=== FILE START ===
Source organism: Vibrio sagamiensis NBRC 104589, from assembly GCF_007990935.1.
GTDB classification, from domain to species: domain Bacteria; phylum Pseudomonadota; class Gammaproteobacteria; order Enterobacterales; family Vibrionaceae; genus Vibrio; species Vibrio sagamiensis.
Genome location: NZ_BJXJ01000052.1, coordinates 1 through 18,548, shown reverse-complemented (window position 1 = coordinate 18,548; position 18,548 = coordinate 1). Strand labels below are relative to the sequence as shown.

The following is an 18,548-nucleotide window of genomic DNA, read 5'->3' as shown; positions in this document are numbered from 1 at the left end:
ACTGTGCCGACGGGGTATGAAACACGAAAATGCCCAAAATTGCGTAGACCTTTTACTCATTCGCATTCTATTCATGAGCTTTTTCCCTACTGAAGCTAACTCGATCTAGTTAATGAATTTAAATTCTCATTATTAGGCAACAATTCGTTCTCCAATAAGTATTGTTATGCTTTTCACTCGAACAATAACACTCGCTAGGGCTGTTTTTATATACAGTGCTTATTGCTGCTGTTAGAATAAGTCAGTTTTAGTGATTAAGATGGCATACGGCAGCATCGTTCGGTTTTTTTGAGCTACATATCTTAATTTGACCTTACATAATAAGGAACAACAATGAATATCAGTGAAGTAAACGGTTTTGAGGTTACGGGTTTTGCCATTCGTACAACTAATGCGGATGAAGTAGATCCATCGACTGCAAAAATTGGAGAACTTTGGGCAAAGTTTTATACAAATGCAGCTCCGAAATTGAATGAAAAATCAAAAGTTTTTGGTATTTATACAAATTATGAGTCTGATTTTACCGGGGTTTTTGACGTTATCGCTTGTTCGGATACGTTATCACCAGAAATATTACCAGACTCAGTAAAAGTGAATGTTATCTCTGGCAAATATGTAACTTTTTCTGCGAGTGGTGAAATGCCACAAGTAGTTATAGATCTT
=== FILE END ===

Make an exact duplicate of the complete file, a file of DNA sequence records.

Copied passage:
Source organism: Vibrio sagamiensis NBRC 104589, from assembly GCF_007990935.1.
GTDB classification, from domain to species: domain Bacteria; phylum Pseudomonadota; class Gammaproteobacteria; order Enterobacterales; family Vibrionaceae; genus Vibrio; species Vibrio sagamiensis.
Genome location: NZ_BJXJ01000052.1, coordinates 1 through 18,548, shown reverse-complemented (window position 1 = coordinate 18,548; position 18,548 = coordinate 1). Strand labels below are relative to the sequence as shown.

The following is an 18,548-nucleotide window of genomic DNA, read 5'->3' as shown; positions in this document are numbered from 1 at the left end:
ACTGTGCCGACGGGGTATGAAACACGAAAATGCCCAAAATTGCGTAGACCTTTTACTCATTCGCATTCTATTCATGAGCTTTTTCCCTACTGAAGCTAACTCGATCTAGTTAATGAATTTAAATTCTCATTATTAGGCAACAATTCGTTCTCCAATAAGTATTGTTATGCTTTTCACTCGAACAATAACACTCGCTAGGGCTGTTTTTATATACAGTGCTTATTGCTGCTGTTAGAATAAGTCAGTTTTAGTGATTAAGATGGCATACGGCAGCATCGTTCGGTTTTTTTGAGCTACATATCTTAATTTGACCTTACATAATAAGGAACAACAATGAATATCAGTGAAGTAAACGGTTTTGAGGTTACGGGTTTTGCCATTCGTACAACTAATGCGGATGAAGTAGATCCATCGACTGCAAAAATTGGAGAACTTTGGGCAAAGTTTTATACAAATGCAGCTCCGAAATTGAATGAAAAATCAAAAGTTTTTGGTATTTATACAAATTATGAGTCTGATTTTACCGGGGTTTTTGACGTTATCGCTTGTTCGGATACGTTATCACCAGAAATATTACCAGACTCAGTAAAAGTGAATGTTATCTCTGGCAAATATGTAACTTTTTCTGCGAGTGGTGAAATGCCACAAGTAGTTATAGATCTT